There was limited evidence of tracking of cord blood measures from birth into adolescence, however. Specifically, gamma-glutamyl transferase (GGT) and adiponectin correlated with repeat measures taken at birth and age 9. Whilst the association with adiponectin was lost in later childhood, this study has shown that GGT may track from birth to age 17. Lastly, this study has demonstrated that cord blood leptin was weakly, and adiponectin strongly related to adiposity in childhood and adolescence respectively. As cord blood leptin may be used as a reflection of fetal fat mass, the positive association with adiposity in later life demonstrates that the offspring may be ‘programmed’ at birth and set on a trajectory of enhanced adiposity in later life. Neither birthweight, nor adiposity at birth were related to offspring markers of liver structure or function in adolescence, however. This suggested that behavioural and environmental factors may have contributed to the pathogenesis of NAFLD, and similar disorders, rather than exposure to an adverse perinatal environment itself.

In conclusion, this study has demonstrated a limited association between disordered metabolism in pregnancy and offspring metabolic markers at birth. Whilst cord blood biomarkers being used as clinical predictors of disease may be the focus of future research, they are already established biomarkers of neonatal anthropometry. Given the direction of the association between cord blood leptin and birthweight with later offspring adiposity, exposure to over-nutrition in pregnancy may therefore have a long-lasting impact on the offspring’s phenotype rather than the metabolic function itself.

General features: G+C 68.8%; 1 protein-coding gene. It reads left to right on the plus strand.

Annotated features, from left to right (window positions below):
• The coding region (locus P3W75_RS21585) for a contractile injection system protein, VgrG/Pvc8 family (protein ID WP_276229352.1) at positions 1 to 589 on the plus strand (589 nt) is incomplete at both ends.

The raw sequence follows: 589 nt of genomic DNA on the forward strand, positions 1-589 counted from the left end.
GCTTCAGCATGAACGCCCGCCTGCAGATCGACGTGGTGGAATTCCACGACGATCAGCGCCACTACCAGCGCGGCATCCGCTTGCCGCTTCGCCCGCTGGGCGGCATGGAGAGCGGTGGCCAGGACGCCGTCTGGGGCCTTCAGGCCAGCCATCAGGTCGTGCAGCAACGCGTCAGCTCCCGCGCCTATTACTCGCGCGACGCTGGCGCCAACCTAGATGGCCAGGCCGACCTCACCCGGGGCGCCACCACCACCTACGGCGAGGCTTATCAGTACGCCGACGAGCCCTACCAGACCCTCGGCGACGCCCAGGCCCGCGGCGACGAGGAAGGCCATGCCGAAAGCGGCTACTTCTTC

Item Type: Thesis (PhD)
Qualification Level: Doctoral
Keywords: cord blood, leptin, adiponectin, lipids, offspring, childhood, adolescent; adiposity, cardiometabolic disease, nonalcoholic fatty liver disease, tracking, diabetes; pre-eclampsia.
Subjects: R Medicine > RG Gynecology and obstetrics
Colleges/Schools: College of Medical Veterinary and Life Sciences
Supervisor's Name: Nelson, Professor Scott
Date of Award: 2021
Depositing User: Unnamed user with email theses@gla.ac.uk
Unique ID: glathesis:2021-82085
Copyright: Copyright of this thesis is held by the author.
Date Deposited: 29 Mar 2021 10:10
Last Modified: 29 Mar 2021 10:38
Thesis DOI: 10.5525/gla.thesis.82085
URI: http://theses.gla.ac.uk/id/eprint/82085
Related URLs:

Actions (login required)

View Item View Item

Downloads

Downloads per month over past year